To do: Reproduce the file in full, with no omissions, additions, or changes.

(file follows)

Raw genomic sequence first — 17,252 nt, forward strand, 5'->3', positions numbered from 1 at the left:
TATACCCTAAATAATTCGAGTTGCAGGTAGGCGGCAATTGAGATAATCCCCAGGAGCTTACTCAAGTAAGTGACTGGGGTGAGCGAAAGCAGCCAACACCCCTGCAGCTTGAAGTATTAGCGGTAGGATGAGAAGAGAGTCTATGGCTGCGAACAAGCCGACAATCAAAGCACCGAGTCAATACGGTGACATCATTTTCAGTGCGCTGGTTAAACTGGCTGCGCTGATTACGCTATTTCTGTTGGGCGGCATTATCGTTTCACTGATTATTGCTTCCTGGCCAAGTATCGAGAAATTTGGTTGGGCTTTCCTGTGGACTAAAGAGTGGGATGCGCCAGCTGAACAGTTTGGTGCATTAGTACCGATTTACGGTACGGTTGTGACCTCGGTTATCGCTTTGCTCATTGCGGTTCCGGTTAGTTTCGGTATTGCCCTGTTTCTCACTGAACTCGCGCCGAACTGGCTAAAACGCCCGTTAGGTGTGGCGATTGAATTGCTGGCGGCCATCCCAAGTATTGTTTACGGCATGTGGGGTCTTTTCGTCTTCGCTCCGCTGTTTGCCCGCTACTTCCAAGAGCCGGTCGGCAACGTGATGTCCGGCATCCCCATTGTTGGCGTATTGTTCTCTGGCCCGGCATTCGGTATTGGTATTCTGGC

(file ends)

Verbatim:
Raw genomic sequence first — 17,252 nt, forward strand, 5'->3', positions numbered from 1 at the left:
TATACCCTAAATAATTCGAGTTGCAGGTAGGCGGCAATTGAGATAATCCCCAGGAGCTTACTCAAGTAAGTGACTGGGGTGAGCGAAAGCAGCCAACACCCCTGCAGCTTGAAGTATTAGCGGTAGGATGAGAAGAGAGTCTATGGCTGCGAACAAGCCGACAATCAAAGCACCGAGTCAATACGGTGACATCATTTTCAGTGCGCTGGTTAAACTGGCTGCGCTGATTACGCTATTTCTGTTGGGCGGCATTATCGTTTCACTGATTATTGCTTCCTGGCCAAGTATCGAGAAATTTGGTTGGGCTTTCCTGTGGACTAAAGAGTGGGATGCGCCAGCTGAACAGTTTGGTGCATTAGTACCGATTTACGGTACGGTTGTGACCTCGGTTATCGCTTTGCTCATTGCGGTTCCGGTTAGTTTCGGTATTGCCCTGTTTCTCACTGAACTCGCGCCGAACTGGCTAAAACGCCCGTTAGGTGTGGCGATTGAATTGCTGGCGGCCATCCCAAGTATTGTTTACGGCATGTGGGGTCTTTTCGTCTTCGCTCCGCTGTTTGCCCGCTACTTCCAAGAGCCGGTCGGCAACGTGATGTCCGGCATCCCCATTGTTGGCGTATTGTTCTCTGGCCCGGCATTCGGTATTGGTATTCTGGC